Melissa Gavin of Cross Plains talks about how flood waters reached and damaged her house in 2018. Gavin attributes the flooding to climate change. (Photo © Andy Manis)
Melissa Gavin of Cross Plains talks about how flood waters reached and damaged her house in 2018. Gavin attributes the flooding to climate change. (Photo © Andy Manis)

The 120-page report was released Wednesday by Lt. Gov. Mandela Barnes. 

After a year’s worth of work and meeting with citizens across Wisconsin, Lt. Gov. Mandela Barnes on Wednesday released a 120-page climate change report.

The document, the culmination of work completed by the Gov. Tony Evers’ Task Force on Climate Change, includes 55 climate solutions across nine sectors of the state. According to a statement, the report lays the foundation for the state to better adapt to and mitigate the effects of climate change, while also seeking environmental justice and economic opportunities in renewable energy and conservation.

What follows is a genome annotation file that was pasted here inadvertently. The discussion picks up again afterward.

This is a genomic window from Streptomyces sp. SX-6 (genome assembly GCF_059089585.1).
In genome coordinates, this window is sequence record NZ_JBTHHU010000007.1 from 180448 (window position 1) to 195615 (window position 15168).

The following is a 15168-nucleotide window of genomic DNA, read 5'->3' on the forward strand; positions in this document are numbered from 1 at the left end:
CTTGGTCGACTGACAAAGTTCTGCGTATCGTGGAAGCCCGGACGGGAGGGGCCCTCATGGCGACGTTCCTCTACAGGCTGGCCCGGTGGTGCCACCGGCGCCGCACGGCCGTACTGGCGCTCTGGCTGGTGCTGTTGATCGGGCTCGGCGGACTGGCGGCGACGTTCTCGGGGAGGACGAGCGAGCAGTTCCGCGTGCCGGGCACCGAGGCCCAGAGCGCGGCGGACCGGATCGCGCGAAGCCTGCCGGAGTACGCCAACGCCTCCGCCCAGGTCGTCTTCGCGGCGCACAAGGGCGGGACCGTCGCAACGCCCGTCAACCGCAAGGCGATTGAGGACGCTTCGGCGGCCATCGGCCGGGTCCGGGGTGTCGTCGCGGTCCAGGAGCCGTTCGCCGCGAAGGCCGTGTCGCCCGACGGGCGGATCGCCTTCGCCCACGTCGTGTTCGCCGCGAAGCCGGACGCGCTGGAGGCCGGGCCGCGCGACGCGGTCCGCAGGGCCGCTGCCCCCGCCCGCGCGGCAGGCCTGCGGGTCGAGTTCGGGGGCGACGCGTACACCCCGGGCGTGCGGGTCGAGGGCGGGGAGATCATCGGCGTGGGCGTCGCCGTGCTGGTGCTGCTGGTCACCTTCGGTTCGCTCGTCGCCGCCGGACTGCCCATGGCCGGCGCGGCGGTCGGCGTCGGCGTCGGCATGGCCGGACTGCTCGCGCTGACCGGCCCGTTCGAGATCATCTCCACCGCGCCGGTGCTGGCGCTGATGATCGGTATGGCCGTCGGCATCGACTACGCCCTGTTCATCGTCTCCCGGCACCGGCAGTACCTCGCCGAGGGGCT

The solutions in the report range from the creation of a state office to address environmental injustices, green job training programs for displaced and marginalized workers, funding to help farmers adopt more sustainable practices, reimplementing transportation policies that promote clean, alternative methods of transportation, and statutory changes to help the energy sector transition to cleaner energy production. 

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Aspects of the plan that need legislative approval will likely be proposed to the GOP-controlled Legislature during its next session in January.  

“Climate change is an imminent threat to our state, our economy, and our kids’ future,” Evers said in a statement. “We can’t ignore the reality facing our state, our country, and our world. We have a lot of work to do to start meaningfully addressing climate change in Wisconsin.”

Over the last year, the task force worked to identify strategies to combat climate change by studying recent science and data, learning from Native Nations, farmers, nonprofit organizations, businesses, and local governments that are already taking action to address the crisis. 

The task force also met with communities that have been excluded from policymaking in the past. 

“The climate crisis is taking a toll on everyone in our state, but communities of color and low-income communities are more likely to face the harshest impacts of climate change, despite contributing the least to the problem,” Barnes said in a statement.